Why is fiber important?

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A healthy disposition and a healthy body may result from added fiber
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Questions regarding why is dietary fiber important reveal many benefits

Dietary fiber—it’s a rough, tough part of the human diet and an important component of good health. Anyone wondering why is fiber important already has taken a first step toward implementing beneficial diet changes. High fiber diets are encouraged by a multitude of medical experts who contend that an increase of dietary fiber helps weight control, maintenance of cholesterol levels, the stabilization of blood sugar levels and heart health. Fiber of two types—soluble and insoluble—is welcomed by the body.

Soluble fiber, found in many fruits and many veggies, is dissolved in water or bodily fluids as food is digested. Taking some easy steps to see there is sufficient fruit in the house is half the battle when it comes to eating more soluble fiber on a regular basis. Some folks affirm their newly acquired recognition of why is fiber important by arranging for an automatic monthly delivery of juicy oranges and big, ripe grapefruit—citrus right from the groves. Consider subscribing to a fruit club that each month ships a box of tree-ripened citrus, selected according to what fruit is at the peak of perfection that month. A membership in a citrus club adds an extra element of pleasure—the excitement of anticipating a monthly surprise.

There are many sources of fiber

Other people on a quest to attain more fiber prefer taking advantage of seasonal harvests. They freeze foods and do some canning. They look into the benefits of eating almonds and other grains. They find regional produce at local fruit stands and supermarkets. Anybody who doubts they can find sufficient products containing soluble fiber or insoluble fiber will be reassured when the list of sources is explored. Answers to why is fiber important are as close as various nutrition reports. The American Society of Nutrition, for example, publishes The Journal of Nutrition—a source for one recent report that notes a measurable decrease in weight among women who add fiber to their menus. The ASN fiber report underscores fiber’s long-term benefits.

Insoluble and soluble fiber helps digestion

Soluble fiber is easily assimilated. Insoluble fiber, however, does not readily dissolve and passes through largely unaltered, thus providing valuable bulk that assists in the transport of wastes through the intestinal tract. Answering questions related to why is fiber important surely will lead to its increased use. Insoluble fiber is found in grains, cabbage, beets, carrots and other high-roughage produce. Soluble fiber, on the other hand, includes substances such as oatmeal, beans, beans, peas and barley. Many fruits are rich sources of soluble fiber. And books abound about natural healing, healthy eating and diet management.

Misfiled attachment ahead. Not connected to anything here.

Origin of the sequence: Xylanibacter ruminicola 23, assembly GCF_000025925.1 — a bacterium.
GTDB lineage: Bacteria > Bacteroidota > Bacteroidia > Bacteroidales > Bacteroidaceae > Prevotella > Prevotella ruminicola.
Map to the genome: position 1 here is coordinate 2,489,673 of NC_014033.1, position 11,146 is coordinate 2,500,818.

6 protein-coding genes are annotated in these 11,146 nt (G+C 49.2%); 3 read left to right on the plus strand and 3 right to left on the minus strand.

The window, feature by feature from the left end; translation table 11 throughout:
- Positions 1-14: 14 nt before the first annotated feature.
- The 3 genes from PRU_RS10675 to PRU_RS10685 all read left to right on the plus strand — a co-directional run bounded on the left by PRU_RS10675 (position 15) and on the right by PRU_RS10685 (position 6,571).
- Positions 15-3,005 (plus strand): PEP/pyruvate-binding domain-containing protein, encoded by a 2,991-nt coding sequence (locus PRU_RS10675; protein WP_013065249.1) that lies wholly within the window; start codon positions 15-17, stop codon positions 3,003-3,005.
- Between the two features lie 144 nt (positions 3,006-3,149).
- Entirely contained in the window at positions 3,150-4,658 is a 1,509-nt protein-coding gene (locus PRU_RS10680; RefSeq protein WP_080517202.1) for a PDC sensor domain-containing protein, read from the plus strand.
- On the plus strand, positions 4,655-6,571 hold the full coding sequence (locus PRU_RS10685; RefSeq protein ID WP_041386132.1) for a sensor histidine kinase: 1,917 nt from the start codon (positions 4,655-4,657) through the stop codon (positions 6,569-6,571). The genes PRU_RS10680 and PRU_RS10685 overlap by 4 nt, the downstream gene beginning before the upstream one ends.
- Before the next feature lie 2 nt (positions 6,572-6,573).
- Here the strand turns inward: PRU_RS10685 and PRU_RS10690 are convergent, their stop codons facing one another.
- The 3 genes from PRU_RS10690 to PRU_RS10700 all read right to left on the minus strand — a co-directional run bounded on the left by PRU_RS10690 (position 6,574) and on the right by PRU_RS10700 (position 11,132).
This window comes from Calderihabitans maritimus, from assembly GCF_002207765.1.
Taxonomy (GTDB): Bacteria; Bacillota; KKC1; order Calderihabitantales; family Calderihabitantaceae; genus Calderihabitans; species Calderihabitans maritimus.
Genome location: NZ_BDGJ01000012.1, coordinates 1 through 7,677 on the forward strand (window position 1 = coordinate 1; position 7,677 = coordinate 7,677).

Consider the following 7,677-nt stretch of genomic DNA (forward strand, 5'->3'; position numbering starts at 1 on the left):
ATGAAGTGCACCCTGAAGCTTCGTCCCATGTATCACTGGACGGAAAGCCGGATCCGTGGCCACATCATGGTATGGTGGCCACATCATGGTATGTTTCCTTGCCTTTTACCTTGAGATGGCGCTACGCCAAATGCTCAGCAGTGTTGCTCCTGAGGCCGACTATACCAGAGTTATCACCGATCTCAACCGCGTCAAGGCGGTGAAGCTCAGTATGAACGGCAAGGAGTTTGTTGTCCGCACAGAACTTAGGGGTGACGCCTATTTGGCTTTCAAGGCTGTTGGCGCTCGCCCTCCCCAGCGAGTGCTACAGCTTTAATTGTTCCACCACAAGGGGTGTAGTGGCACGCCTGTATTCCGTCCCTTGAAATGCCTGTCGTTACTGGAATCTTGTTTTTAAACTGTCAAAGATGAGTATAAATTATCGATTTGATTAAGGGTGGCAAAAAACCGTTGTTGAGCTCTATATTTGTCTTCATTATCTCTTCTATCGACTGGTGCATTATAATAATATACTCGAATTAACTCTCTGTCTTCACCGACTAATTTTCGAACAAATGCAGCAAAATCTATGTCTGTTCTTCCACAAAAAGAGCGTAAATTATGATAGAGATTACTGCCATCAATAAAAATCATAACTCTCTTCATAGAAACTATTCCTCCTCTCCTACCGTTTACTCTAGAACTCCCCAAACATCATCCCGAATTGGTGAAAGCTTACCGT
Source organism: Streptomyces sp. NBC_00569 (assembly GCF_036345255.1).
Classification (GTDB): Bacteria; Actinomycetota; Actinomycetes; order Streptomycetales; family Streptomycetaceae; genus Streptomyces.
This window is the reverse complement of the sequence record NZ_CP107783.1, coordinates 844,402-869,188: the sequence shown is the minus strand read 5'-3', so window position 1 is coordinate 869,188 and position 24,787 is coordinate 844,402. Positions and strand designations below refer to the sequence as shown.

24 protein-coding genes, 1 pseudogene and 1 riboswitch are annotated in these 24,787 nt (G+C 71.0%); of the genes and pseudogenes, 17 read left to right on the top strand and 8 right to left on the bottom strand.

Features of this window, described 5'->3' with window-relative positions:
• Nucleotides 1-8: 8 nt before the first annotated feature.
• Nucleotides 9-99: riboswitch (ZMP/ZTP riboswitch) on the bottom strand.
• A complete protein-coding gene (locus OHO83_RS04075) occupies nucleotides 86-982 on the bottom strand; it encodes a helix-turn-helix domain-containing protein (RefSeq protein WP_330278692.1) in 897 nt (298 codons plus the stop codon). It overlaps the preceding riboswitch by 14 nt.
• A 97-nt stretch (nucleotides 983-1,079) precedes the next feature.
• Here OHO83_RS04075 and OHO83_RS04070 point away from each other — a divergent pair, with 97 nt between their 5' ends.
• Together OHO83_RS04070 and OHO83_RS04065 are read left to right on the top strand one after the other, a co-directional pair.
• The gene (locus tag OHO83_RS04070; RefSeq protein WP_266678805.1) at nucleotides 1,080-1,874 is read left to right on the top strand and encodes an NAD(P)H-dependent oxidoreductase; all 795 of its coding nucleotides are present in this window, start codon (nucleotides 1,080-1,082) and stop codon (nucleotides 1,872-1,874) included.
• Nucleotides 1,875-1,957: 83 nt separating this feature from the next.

Soluble fiber sources

Oranges: One medium-sized orange = 7 grams
Grapefruit: One-half medium = 6 grams
Oatmeal: One-fourth cup of steel cut = 5 grams
Oat Bran: One-third cup = 7 grams
Barley: One-fourth cup = 6 grams

Fiber is an asset to the intestinal tract

One who thinks about why is fiber important may argue that roughage is nothing more than husks, shells, skins. The skin of an apple has little flavor of its own but it provides an opulent measure of insoluble fiber. The strings in a piece of celery are fibrous. The veins in a leaf of cabbage and the stems of cauliflower and brussels sprouts are plenty fibrous. People who know about the benefits of eating almonds or other nuts and grains may prefer their fiber ground up. Use a compact but powerful food processor to reduce the volume.

Insoluble fiber sources

Cabbage: One two-pound head = 15 grams
Beets: Two medium = 4.6 grams
Cauliflower: One-sixth of a medium head = 5 grams
Carrot: One about seven-inches long = 2 grams
Turnip: One large six-ounce = 11 grams

The digestive system depends upon fiber

The answer to the question of why is fiber important and why it is unwise to remove fibrous parts of edibles lies mostly in the digestive tract. The food’s launch off one’s fork is but the first part of a long trek through the digestive tract—the mouth, throat, esophagus, stomach, small intestine, large intestine, rectum and anus.

The trip is one during which water, vitamins and minerals are extracted. It is one facilitated by enzymes, bile and food bulk, provided largely by both soluble and insoluble fiber. Bulk is what gives the muscles of the digestive tract something substantial to move, inch by inch, toward the food's final destination—the city sewer system or maybe the outhouse behind the barn. Food is fuel. And fiber is fabulous. Now, would you please pass the cabbage?

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